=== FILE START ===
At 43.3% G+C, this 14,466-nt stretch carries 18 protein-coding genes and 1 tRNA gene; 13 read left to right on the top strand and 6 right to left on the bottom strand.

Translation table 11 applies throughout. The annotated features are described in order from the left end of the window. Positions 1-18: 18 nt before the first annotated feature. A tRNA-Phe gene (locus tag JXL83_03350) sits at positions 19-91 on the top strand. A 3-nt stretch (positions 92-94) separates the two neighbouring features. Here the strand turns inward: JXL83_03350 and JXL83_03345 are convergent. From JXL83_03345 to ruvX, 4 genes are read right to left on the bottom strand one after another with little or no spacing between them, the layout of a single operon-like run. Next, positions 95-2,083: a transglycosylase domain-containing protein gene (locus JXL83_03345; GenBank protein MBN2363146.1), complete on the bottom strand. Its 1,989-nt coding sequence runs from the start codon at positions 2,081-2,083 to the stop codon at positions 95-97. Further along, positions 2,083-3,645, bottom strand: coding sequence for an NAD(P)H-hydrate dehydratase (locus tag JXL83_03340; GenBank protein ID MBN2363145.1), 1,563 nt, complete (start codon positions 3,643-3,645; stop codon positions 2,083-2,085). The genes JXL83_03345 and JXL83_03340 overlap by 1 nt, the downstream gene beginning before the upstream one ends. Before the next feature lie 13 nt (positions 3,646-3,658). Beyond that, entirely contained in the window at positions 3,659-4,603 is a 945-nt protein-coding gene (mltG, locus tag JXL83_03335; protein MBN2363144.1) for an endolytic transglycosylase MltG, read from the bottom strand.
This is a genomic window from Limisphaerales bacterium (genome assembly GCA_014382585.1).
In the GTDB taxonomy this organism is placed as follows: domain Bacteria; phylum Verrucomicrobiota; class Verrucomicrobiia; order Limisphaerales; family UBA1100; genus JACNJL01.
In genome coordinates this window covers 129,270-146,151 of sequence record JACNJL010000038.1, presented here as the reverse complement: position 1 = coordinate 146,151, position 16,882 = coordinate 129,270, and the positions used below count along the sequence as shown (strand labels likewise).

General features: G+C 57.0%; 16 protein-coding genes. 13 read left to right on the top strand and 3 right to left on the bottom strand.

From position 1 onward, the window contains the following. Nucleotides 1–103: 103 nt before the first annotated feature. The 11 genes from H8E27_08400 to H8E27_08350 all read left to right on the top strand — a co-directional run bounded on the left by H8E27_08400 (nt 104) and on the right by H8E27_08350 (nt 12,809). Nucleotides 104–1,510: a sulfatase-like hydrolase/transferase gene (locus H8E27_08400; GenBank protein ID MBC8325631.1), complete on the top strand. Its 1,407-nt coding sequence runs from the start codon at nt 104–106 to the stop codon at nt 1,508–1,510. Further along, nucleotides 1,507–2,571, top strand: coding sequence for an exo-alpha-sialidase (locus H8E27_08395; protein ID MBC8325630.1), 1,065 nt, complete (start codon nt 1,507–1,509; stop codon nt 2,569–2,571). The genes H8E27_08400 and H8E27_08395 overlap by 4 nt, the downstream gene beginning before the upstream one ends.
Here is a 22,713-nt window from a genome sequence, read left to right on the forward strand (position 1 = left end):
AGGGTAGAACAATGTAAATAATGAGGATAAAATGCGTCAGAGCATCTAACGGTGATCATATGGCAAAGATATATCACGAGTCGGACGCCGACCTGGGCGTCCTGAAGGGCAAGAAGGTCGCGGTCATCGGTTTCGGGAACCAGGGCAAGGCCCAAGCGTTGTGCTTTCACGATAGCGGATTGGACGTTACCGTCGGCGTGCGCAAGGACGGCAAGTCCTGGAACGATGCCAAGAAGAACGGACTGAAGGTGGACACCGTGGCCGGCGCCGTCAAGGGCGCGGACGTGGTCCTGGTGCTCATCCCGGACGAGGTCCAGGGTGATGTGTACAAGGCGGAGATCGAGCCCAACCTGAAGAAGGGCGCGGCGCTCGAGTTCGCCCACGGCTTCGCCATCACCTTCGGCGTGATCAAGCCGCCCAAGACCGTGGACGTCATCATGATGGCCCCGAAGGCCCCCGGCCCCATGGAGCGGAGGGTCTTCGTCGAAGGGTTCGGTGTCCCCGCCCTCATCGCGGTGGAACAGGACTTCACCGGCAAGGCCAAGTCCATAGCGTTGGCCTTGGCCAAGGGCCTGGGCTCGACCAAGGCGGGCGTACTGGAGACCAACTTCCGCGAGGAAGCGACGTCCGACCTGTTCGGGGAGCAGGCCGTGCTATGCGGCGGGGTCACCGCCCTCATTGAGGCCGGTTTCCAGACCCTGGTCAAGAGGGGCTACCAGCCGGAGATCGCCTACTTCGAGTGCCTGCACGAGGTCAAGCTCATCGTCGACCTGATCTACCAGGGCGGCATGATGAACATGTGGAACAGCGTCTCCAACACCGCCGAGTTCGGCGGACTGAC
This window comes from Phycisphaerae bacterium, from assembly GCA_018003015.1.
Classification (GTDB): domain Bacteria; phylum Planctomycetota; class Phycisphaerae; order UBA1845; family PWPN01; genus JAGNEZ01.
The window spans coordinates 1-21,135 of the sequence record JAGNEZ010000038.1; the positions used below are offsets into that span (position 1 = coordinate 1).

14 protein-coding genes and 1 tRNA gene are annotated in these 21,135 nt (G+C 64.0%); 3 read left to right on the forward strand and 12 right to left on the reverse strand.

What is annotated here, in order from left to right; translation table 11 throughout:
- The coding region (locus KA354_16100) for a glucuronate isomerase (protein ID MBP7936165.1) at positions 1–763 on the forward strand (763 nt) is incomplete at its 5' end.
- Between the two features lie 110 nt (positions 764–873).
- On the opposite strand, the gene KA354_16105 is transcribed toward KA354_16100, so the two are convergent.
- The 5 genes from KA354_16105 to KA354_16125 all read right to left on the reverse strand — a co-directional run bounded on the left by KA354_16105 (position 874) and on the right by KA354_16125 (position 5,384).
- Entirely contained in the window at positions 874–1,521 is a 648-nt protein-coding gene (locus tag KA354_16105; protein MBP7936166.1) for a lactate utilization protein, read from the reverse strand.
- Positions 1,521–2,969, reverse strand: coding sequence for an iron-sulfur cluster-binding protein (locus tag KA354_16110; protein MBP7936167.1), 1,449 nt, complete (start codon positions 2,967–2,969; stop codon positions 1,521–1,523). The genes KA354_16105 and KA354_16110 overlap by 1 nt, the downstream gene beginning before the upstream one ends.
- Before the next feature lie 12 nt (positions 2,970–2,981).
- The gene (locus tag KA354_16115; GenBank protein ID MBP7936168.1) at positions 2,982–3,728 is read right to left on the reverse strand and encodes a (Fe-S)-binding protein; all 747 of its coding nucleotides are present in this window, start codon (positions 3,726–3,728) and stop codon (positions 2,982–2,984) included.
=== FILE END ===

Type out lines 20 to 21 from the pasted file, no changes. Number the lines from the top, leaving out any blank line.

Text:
- Positions 1,521–2,969, reverse strand: coding sequence for an iron-sulfur cluster-binding protein (locus tag KA354_16110; protein MBP7936167.1), 1,449 nt, complete (start codon positions 2,967–2,969; stop codon positions 1,521–1,523). The genes KA354_16105 and KA354_16110 overlap by 1 nt, the downstream gene beginning before the upstream one ends.
- Before the next feature lie 12 nt (positions 2,970–2,981).